While housing is the important first step to a person’s well-being and stability, it is rarely the only need that must be addressed. For people living with HIV/AIDS, access to comprehensive healthcare is crucial, in addition to other solutions such as substance abuse counseling, mental health care, and other supportive services.
Each person’s case is different, and every need must be met. Coordination of service providers and the integration of these services—all with a holistic, individualized, and client-centered approach—are key to effectively helping PLWHA. Tips to do this are provided below:
- Consider the client’s background. Every client has different cultural and religious backgrounds, and is impacted by varying attitudes of their family, friends, community, and cultural group toward HIV/AIDS. When designing the plan of care for a client, it’s important to take these into consideration so providers can develop an approach that accommodates the client’s belief and value system, as well as their social environment.
- Empower the client to be an active participant in their own plan of care. Reinforce the client’s understanding of their own plan of care and treatment repeatedly, and make sure they have a voice in decisions concerning the plan. Walk alongside them as they recognize and address their own barriers in keeping up with the plan, and work with them to set realistic, measurable goals. Help them apply for programs that provide assistance in health and social services, such as HOPWA, SSI/SSDI, Medicaid, SNAP, etc.
- Engage service providers in the community. Seek participation from local HIV support service providers, treatment advocates, peer navigators, addiction/mental health counselors, medical providers, and others. Make sure all professionals interacting with the client understand their roles in order to establish long-term, consistent contact with the client.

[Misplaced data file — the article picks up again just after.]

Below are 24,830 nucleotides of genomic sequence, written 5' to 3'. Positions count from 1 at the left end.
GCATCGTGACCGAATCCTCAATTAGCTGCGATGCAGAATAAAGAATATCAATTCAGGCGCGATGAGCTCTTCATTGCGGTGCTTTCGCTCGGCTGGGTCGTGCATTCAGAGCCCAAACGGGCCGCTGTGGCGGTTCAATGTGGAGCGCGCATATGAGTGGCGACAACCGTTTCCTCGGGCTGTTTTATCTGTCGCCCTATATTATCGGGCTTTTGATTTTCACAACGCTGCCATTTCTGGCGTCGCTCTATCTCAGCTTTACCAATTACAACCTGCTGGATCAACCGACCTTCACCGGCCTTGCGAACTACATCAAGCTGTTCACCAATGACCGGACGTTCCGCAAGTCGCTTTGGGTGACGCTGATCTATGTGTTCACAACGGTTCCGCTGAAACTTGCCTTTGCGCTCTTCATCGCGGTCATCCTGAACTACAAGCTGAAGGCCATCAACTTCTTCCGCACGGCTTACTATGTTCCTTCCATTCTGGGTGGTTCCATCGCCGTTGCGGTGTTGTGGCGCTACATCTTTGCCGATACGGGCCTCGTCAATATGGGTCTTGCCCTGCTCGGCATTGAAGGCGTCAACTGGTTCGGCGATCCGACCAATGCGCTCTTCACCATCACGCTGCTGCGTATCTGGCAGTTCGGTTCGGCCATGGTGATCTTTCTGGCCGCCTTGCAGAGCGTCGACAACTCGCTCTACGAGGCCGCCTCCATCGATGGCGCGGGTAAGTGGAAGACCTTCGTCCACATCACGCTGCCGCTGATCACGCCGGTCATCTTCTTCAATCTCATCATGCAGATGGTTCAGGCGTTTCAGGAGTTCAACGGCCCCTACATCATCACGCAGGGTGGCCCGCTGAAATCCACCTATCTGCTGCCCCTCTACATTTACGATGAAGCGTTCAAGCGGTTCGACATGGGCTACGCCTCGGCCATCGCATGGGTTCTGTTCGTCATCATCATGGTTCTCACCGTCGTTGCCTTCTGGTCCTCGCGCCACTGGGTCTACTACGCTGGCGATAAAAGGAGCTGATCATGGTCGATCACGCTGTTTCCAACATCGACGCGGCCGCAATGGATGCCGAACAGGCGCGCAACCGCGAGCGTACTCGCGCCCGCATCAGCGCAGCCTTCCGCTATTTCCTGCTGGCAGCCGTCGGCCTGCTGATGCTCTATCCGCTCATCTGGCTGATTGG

- Define a clear entry point. In accordance with the Coordinated Entry process, there should be a defined entry point into the system of care. As a result, instead of being directed from one provider or shelter to another, homeless persons with HIV/AIDS can receive immediate, streamlined access to services no matter which ‘door’ they enter.
- Integrate housing and HIV care data systems. There’s often a disconnect between HIV care data systems and housing data systems. Enhanced communication and data-sharing agreements (such as shared access to case notes and client information) enable service providers to share indicators that could be used to track the performance and evaluation of housing, care, and health outcomes. Integrating these data systems would streamline coordination between service providers, leading to improved housing and health outcomes for PLWHA. The city of Anchorage is one great example of this data-sharing initiative.
The strong ties between HIV/AIDS and homelessness present a challenge. We’re encouraged when we see that housing status is one of the strongest predictors of health outcomes for people living with HIV/AIDS. It’s just a matter of getting all PLWHA housed and connected to the healthcare and supportive services they need.
When outreach efforts are coordinated to diagnose and properly follow-up with PLWHA, a relationship is established with the client as they enter the system of care. As best practices are followed to break down the barriers in understanding a client’s needs, securing these solutions becomes attainable. Once housing is acquired for the client, service providers are able to come together to care for all other medical and social needs the client may have.
As communities work together to help homeless persons with HIV/AIDS, we can see every PLWHA housed and on their way to better health, stability, and well-being.
Want to learn more?
- Download the white paper on this same topic.
- Watch the recorded webinar in which we show how to use HMIS to provide housing and healthcare to homeless PLWHA.